Sun Exposure

Ultraviolet (UV) rays are an invisible form of radiation. They can pass through your skin and damage your skin cells. Sunburns are a sign of skin damage. Suntans aren't healthy, either. They appear after the sun's rays have already killed some cells and damaged others. UV rays can cause skin damage during any season or at any temperature. They can also cause eye problems, wrinkles, skin spots, and skin cancer.

To protect yourself

  • Stay out of the sun when it is strongest (between 10 a.m. and 2 p.m.)
  • Use sunscreen with an SPF of 15 or higher
  • Wear protective clothing
  • Wear wraparound sunglasses that provide 100 percent UV ray protection
  • Avoid sunlamps and tanning beds

Check your skin regularly for changes in the size, shape, color, or feel of birthmarks, moles, and spots. Such changes are a sign of skin cancer.

Food and Drug Administration

Different Conditions

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Actinic keratosis and other discrete epidermal dysplasias

Actinic keratoses (AKs) are focal areas of abnormal keratinocyte proliferation and differentiation induced by chronic exposure to ultraviolet radiation. They are very common on sun-exposed skin of fair-skinned individuals who have had excessive exposure to sunlight. Initially flat scaly papules, they may become significantly elevated from the skin surface by producing dense adherent keratin or as a result of unregulated cellular proliferation which may progress to frank carcinoma in situ or invasive squamous cell carcinoma.

Where It Occurs

Skin System (Integumentary System)

Organ Affected

Epidermis structure

Causes

Ultraviolet radiation

Also Known As

  • Solar keratosis
  • AK - [actinic keratosis]
  • SK - [solar keratosis]
  • Related ICD 10 COde
    ICD 10 Code L57.0

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    Also Known As

  • Hypertrophic solar keratosis
  • Related ICD 10 COde
    ICD 10 Code L57.0

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    Acute effects of ultraviolet radiation on normal skin

    An injury to the skin causing erythema, tenderness, and sometimes blistering and resulting from excessive exposure to the sun. The reaction is produced by the ultraviolet radiation in sunlight.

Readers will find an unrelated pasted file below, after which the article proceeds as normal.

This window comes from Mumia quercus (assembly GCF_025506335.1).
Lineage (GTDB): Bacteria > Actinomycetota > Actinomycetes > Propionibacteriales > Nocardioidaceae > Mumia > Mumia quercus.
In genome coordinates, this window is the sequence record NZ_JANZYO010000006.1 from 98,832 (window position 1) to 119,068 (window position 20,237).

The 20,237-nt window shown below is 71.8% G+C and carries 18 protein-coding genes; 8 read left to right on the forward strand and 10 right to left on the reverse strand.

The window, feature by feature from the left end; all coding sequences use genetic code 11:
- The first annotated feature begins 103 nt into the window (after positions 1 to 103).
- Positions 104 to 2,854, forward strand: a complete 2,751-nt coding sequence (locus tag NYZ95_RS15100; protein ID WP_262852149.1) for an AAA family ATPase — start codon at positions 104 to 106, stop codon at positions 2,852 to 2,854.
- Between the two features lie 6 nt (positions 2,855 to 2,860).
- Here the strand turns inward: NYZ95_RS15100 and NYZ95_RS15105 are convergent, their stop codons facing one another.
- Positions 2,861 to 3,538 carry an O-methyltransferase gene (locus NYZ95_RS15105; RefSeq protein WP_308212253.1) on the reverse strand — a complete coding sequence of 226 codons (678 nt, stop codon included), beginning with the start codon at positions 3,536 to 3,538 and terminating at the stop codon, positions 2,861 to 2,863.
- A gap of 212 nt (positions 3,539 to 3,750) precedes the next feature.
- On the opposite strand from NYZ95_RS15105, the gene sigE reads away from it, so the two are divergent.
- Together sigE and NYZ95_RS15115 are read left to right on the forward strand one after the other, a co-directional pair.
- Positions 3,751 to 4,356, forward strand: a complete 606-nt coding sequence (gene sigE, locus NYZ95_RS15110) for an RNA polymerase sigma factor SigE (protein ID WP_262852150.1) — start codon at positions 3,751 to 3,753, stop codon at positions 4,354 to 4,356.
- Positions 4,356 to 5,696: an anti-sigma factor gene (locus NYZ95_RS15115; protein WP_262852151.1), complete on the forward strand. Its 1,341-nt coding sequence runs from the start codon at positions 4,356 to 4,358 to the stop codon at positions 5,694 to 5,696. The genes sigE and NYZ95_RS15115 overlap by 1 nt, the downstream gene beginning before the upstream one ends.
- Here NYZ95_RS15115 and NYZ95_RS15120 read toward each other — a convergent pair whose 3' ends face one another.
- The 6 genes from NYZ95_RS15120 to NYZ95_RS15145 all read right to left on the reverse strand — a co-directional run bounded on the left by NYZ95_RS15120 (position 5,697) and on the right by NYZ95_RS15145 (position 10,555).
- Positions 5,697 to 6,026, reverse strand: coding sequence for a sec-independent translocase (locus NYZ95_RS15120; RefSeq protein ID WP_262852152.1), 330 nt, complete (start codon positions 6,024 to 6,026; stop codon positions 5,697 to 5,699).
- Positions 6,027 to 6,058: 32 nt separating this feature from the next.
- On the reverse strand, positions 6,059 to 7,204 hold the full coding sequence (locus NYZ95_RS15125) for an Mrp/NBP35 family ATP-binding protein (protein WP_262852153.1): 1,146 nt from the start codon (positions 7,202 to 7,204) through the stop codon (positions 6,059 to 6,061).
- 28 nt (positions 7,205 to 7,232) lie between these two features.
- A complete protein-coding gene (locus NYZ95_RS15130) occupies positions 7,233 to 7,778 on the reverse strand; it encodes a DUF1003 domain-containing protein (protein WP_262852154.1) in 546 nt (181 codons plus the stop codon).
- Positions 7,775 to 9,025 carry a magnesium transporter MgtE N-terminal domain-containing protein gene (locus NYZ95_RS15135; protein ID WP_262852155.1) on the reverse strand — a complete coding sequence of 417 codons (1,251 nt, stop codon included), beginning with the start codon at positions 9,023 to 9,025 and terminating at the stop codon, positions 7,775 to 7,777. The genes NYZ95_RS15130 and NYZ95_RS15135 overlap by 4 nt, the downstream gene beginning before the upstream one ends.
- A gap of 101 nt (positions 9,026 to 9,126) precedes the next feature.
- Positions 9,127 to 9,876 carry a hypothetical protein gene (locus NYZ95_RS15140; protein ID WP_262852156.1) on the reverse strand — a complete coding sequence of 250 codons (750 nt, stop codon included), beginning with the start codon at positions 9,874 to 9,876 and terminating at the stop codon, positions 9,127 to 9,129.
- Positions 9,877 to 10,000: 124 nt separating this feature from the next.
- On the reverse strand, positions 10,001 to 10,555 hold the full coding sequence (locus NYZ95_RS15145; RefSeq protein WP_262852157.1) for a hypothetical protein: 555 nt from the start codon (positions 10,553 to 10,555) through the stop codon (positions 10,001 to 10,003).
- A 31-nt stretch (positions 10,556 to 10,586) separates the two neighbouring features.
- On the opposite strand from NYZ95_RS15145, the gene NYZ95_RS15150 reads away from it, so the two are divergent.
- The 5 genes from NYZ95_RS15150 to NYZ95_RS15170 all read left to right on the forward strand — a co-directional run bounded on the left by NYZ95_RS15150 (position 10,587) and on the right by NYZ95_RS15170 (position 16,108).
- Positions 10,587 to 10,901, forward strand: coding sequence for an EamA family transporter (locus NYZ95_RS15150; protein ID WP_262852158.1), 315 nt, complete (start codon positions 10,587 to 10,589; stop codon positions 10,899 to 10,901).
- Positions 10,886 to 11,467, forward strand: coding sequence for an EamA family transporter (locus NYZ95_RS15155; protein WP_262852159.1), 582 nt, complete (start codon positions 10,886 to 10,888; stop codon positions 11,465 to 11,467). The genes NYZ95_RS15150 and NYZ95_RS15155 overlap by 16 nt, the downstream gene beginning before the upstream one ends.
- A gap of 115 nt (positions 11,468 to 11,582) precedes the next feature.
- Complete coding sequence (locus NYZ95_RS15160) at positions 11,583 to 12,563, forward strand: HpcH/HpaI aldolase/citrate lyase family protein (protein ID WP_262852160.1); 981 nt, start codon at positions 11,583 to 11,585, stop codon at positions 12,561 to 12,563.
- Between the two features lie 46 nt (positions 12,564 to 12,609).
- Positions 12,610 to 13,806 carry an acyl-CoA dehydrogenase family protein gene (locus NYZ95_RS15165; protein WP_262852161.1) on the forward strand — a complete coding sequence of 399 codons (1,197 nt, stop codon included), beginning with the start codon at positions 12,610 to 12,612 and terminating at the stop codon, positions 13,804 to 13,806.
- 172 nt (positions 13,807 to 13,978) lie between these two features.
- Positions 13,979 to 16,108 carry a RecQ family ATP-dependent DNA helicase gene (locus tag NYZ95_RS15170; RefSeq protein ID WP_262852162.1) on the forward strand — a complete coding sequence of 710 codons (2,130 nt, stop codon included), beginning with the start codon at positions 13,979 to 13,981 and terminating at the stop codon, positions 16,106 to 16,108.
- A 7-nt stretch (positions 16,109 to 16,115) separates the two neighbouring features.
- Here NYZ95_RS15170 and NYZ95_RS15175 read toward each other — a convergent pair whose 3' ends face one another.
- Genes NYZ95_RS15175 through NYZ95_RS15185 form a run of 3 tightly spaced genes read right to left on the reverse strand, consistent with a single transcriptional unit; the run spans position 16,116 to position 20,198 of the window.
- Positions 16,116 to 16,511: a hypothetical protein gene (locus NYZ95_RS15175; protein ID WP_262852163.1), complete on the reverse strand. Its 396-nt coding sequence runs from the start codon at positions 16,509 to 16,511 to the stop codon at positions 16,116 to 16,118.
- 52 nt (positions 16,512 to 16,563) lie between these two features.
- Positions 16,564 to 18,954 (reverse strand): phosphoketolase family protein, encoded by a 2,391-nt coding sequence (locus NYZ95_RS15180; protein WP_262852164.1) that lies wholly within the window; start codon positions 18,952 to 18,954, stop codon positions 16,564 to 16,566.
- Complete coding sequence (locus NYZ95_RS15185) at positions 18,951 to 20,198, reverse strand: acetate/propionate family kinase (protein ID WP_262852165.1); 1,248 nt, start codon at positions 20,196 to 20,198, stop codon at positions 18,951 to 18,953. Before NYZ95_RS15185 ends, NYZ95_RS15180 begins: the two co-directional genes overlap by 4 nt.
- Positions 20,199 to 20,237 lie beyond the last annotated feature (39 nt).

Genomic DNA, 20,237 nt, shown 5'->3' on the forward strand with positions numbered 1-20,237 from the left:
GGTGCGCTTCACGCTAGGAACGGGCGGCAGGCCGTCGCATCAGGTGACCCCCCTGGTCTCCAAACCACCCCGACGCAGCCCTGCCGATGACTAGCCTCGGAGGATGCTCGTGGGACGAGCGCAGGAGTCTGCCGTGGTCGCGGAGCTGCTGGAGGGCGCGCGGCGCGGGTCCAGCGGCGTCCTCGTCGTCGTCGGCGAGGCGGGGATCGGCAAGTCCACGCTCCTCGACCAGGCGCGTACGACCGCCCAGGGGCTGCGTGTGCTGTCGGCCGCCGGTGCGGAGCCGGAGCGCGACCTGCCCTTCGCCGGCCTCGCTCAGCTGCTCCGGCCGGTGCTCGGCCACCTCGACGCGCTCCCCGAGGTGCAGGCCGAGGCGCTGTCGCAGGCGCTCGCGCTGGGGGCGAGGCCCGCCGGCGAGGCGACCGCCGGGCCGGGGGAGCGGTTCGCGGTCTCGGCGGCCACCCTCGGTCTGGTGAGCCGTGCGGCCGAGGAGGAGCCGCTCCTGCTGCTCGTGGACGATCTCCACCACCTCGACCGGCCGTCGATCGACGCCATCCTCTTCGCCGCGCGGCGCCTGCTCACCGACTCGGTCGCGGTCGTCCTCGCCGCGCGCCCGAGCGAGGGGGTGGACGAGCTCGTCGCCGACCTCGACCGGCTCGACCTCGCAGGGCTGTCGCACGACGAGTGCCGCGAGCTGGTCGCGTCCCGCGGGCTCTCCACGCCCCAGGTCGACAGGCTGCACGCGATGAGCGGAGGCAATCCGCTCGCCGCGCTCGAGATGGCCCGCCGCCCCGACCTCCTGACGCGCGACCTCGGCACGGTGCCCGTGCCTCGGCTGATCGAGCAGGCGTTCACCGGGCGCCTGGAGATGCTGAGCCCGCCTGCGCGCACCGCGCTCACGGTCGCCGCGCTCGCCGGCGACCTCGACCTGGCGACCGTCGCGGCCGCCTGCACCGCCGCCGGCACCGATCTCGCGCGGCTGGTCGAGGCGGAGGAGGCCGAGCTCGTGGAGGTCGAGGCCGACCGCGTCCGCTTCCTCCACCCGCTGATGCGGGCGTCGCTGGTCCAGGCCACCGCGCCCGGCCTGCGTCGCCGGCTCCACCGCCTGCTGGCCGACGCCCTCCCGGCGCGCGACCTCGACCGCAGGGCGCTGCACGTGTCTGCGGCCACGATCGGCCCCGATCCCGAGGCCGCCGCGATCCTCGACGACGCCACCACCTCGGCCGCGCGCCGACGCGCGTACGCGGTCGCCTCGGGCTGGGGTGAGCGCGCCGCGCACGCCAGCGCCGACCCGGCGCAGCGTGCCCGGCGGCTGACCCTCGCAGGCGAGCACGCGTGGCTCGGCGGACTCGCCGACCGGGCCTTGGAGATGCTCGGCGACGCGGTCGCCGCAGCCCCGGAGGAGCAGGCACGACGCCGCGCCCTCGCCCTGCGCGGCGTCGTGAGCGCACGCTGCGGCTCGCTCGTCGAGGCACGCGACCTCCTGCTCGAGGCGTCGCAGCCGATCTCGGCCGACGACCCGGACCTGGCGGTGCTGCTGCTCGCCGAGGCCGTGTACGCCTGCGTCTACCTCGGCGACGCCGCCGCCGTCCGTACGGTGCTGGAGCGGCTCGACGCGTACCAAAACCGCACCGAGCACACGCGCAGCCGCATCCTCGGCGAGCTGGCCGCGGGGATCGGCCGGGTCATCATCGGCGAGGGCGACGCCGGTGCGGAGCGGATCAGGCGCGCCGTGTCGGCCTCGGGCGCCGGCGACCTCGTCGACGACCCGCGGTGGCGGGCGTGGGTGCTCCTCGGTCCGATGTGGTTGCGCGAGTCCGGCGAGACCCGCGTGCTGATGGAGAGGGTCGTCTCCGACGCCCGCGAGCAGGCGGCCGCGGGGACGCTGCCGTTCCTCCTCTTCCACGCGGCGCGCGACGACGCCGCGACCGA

Organ Affected

    Skin structure (body structure)|Entire skin (body structure)

    Causes

    Injury due to exposure to external cause (disorder)|Light emitted by the sun (physical force)
    Related ICD 10 COde
    ICD 10 Code L55

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    Acute phototoxic reaction to fragrance

    Phototoxic dermatitis from application of photoactive fragrances to the skin, typically the sides of the neck. It may present with hypermelanosis rather than inflammation.

    Signs And Symptoms

  • Inflammation (qualifier value)
  • Inflammation (morphologic abnormality)
  • Organ Affected

    Skin structure (body structure)|Entire skin (body structure)

    Causes

    Injury due to exposure to external cause (disorder)|Light emitted by the sun (physical force)

    Also Known As

  • Berlock dermatitis
  • Related ICD 10 COde
    ICD 10 Code L56.2

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    Autoimmune or other photodermatoses

    Solar urticaria is an uncommon form of physical urticaria provoked by skin exposure to visible light and/or ultraviolet radiation.

    Where It Occurs

    Skin System (Integumentary System)

    Organ Affected

    Entire skin (body structure)

    Also Known As

  • Sunlight-induced urticaria
  • Related ICD 10 COde
    ICD 10 Code L56.3

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    Related ICD 10 COde
    ICD 10 Code L57.1

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    Related ICD 10 COde
    ICD 10 Code L57

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    Related ICD 10 COde
    ICD 10 Code L56.9

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    Related ICD 10 COde
    ICD 10 Code X32

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    Related ICD 10 COde
    ICD 10 Code L57

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    Polymorphic light eruption

    A localized form of polymorphic light eruption. Polymorphic light eruption (PLE) is the most common of the photodermatoses. Juvenile spring eruption is a variant of PLE, affecting only the ears.
    Related ICD 10 COde
    ICD 10 Code L56.4

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    Also Known As

  • Erythema solare
  • Solar erythema
  • first degree sunburn
  • Related ICD 10 COde
    ICD 10 Code L55.0

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